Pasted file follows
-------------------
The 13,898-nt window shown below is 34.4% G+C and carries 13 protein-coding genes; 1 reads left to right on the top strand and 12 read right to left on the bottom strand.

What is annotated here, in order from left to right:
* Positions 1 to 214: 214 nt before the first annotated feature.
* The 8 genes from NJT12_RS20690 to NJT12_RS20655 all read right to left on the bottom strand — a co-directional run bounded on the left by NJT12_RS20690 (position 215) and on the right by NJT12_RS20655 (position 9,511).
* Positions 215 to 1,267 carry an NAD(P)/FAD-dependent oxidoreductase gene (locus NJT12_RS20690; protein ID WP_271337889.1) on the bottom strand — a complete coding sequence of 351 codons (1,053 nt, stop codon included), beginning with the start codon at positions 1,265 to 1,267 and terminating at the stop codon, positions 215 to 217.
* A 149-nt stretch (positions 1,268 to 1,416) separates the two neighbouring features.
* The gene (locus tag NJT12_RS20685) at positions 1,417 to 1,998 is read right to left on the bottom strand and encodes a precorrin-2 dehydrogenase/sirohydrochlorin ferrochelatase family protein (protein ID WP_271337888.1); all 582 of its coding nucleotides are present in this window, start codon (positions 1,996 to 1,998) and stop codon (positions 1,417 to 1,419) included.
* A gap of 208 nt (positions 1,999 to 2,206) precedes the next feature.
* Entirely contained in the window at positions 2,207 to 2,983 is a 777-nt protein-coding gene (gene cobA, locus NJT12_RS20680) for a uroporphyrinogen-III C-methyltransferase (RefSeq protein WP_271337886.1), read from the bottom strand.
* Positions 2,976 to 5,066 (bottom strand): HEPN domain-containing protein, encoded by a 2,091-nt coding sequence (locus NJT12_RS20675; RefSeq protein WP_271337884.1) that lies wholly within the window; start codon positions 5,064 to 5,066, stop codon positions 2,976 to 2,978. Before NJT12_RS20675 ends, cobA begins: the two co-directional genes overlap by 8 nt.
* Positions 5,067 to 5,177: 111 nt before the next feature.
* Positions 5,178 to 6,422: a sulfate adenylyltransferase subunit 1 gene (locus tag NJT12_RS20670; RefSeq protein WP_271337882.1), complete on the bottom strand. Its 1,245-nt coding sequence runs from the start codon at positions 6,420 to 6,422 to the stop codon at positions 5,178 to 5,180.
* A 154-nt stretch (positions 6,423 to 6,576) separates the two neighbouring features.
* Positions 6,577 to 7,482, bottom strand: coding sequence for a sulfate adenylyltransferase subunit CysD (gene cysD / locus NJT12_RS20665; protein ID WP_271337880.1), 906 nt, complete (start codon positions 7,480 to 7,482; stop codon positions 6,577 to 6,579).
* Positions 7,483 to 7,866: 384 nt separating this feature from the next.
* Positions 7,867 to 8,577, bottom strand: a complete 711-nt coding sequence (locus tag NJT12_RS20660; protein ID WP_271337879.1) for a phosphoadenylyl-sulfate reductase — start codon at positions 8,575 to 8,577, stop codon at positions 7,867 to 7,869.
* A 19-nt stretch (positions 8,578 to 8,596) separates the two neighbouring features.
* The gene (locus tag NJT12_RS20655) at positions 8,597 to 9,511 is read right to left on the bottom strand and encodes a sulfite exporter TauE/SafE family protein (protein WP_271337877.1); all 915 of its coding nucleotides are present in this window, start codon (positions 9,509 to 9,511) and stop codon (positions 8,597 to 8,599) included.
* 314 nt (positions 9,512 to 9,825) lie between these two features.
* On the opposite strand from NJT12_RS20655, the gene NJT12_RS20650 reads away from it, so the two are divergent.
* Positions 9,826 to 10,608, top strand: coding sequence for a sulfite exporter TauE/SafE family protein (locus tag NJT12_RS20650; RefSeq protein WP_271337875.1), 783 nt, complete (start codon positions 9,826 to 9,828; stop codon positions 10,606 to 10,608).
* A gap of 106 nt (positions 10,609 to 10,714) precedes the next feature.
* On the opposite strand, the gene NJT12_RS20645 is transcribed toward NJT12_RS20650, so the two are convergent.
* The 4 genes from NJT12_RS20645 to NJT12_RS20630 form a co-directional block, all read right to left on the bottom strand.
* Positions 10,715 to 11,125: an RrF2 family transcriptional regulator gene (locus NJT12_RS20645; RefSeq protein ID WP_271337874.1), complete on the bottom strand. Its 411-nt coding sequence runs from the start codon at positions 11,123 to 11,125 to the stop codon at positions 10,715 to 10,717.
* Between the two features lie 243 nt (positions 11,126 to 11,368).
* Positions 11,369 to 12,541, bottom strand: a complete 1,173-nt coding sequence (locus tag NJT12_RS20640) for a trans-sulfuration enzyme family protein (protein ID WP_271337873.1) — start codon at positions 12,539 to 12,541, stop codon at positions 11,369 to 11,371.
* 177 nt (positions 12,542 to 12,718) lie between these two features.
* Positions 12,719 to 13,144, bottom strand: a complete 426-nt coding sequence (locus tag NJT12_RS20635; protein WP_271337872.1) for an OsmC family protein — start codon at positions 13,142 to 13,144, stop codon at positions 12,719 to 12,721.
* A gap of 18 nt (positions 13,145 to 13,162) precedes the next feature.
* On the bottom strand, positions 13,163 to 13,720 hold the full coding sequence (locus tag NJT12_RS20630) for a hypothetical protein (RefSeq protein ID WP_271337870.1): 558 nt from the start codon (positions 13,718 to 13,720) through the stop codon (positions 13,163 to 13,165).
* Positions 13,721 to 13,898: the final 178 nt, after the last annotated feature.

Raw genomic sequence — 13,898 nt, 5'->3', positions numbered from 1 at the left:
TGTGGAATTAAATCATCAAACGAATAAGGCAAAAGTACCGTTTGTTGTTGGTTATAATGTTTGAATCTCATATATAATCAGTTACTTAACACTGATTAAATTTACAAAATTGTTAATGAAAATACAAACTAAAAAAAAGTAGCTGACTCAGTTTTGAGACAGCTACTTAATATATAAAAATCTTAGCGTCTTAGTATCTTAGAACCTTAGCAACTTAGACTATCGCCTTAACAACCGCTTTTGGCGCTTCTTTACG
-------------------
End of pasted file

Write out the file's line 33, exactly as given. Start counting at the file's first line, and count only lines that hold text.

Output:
Raw genomic sequence — 13,898 nt, 5'->3', positions numbered from 1 at the left: